Sold for $36,300 at 2015 RM Sotheby's Hershey Auction.
Rollin White of the White Sewing Machine Company in Cleveland was a strong believer in the future of steam powered automobiles. He created an engine that was easy to operate and durable. In 1899 he patented his 'semi-flash boiler' which provided safety features which were revolutionary at the time. Boilers were often prone to explosion, but with Rollin's design, these problems were virtually non-existent. Other steamers heated the water in the upper coils but Rollins allowed the water to be heated in the lower coils. This meant that the generator was able to produce steam quicker and safer.
White turned out 719 steam powered model Ds and one, outlined with electric lights, was suspended from the ceiling at the Cleveland Automobile Show in 1904. White gave out white carnations and hat pins shaped like the little 1904 White Model D to all female visitors to the show.
By 1906 the sewing machine company and automaking department had become separate, with Rollin and Windsor White in-charge of the automobile production. A few years later, in 1910, the White Company began producing gasoline-powered cars. Their business was 50 percent steam and 50 percent gasoline production. The following year would be the final year of steamer production and by 1912 the White Company was only producing gasoline-powered vehicle. During its eleven years of producing steam powered vehicles, 9,122 examples were produced.
In 1912 the controls of the White automobile shifted from the right-hand side to the left. Much experimentation followed with the gasoline engine. By 1912 the company was using a variety of four and six-cylinder engine to power its machines. The majority of the vehicles used the four-cylinder with a total of 432 examples being powered by the sixes.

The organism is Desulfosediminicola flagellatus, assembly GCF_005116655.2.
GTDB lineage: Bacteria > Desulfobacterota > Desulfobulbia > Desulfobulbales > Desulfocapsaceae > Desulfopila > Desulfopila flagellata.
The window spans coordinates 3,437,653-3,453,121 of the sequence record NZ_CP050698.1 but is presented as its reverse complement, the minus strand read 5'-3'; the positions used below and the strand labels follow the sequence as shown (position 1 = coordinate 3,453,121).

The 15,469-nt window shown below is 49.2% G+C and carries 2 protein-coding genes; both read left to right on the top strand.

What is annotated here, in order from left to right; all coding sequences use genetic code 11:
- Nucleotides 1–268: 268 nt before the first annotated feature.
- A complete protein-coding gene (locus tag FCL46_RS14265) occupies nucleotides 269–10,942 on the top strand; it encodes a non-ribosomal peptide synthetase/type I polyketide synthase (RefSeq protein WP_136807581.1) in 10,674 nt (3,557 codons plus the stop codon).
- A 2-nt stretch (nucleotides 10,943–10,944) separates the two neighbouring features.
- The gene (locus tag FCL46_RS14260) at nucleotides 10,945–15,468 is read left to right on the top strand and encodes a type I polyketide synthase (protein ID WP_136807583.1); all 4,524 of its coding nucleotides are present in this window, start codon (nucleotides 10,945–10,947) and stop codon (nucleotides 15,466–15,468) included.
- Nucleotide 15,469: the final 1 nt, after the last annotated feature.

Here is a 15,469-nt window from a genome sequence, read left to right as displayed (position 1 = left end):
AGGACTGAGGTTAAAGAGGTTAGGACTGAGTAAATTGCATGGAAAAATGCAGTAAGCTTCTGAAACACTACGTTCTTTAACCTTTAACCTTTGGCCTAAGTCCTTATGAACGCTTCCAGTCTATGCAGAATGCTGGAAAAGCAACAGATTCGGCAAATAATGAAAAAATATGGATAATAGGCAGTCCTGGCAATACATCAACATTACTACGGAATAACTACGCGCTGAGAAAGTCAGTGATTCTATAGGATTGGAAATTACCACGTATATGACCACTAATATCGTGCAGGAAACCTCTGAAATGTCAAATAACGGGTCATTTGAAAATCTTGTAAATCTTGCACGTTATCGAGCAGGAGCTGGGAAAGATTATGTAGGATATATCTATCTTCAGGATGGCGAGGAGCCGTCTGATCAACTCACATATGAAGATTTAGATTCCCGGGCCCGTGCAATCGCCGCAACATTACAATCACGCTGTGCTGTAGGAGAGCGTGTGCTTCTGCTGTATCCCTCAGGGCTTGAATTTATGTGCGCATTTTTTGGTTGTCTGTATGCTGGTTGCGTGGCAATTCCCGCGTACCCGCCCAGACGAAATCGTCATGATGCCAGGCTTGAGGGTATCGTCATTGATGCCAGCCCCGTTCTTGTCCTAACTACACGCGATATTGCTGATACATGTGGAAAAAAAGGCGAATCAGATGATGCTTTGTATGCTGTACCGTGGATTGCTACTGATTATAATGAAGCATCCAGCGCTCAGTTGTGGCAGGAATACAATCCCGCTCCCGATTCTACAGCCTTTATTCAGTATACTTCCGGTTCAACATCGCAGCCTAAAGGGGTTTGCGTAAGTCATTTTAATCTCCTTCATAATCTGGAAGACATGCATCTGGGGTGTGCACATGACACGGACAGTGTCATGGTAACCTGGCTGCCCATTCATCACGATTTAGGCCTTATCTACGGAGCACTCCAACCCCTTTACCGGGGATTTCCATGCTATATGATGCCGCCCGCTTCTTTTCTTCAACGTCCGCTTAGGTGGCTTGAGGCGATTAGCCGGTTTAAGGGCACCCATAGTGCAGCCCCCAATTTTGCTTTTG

In 1914 Thomas White passed away; that same year Rollin severed his ties with the company. Windsor White became president and Walter White was elected as vice-president. After this reorganization, the company officially became known as the White Motor Company in 1915.
The White Company was highly regarded and built a reputation for their innovative steam-powered automobiles, one of which was the first White House limousine. When the company discontinued its steam cars by 1911, they switched to internal-combustion power, using a reliable four-cylinder engine based upon the French Delahaye design. The powerplant was conservative in design and their automobiles were solidly built and impressive in stature.
This particular example is a 1916 Model Forty-Five G.E.D. Touring formerly owned by Moulton deWalt, of Crestline, Ohio. It was in his care for around four decades. In 1988, it was donated to the Buckeye-Keystone Region of the Veteran Motor Car Club of America, which accepted sealed bids on the car through an advertisement in Hemmings Motor News. Mr. Richard Roy won that auction, reportedly with a bid of $16 over the runner-up. It has been part of the Richard Roy collection since that time.
At some point, Mr. deWalt had the car repainted and reupholstered. The engine is an L-head four-cylinder unit displacing 361.7 cubic-inches and delivering nearly 29 horsepower. There is a four-speed selective-shift manual transmission and rear-wheel mechanical drum brakes.By Daniel Vaughan | Nov 2015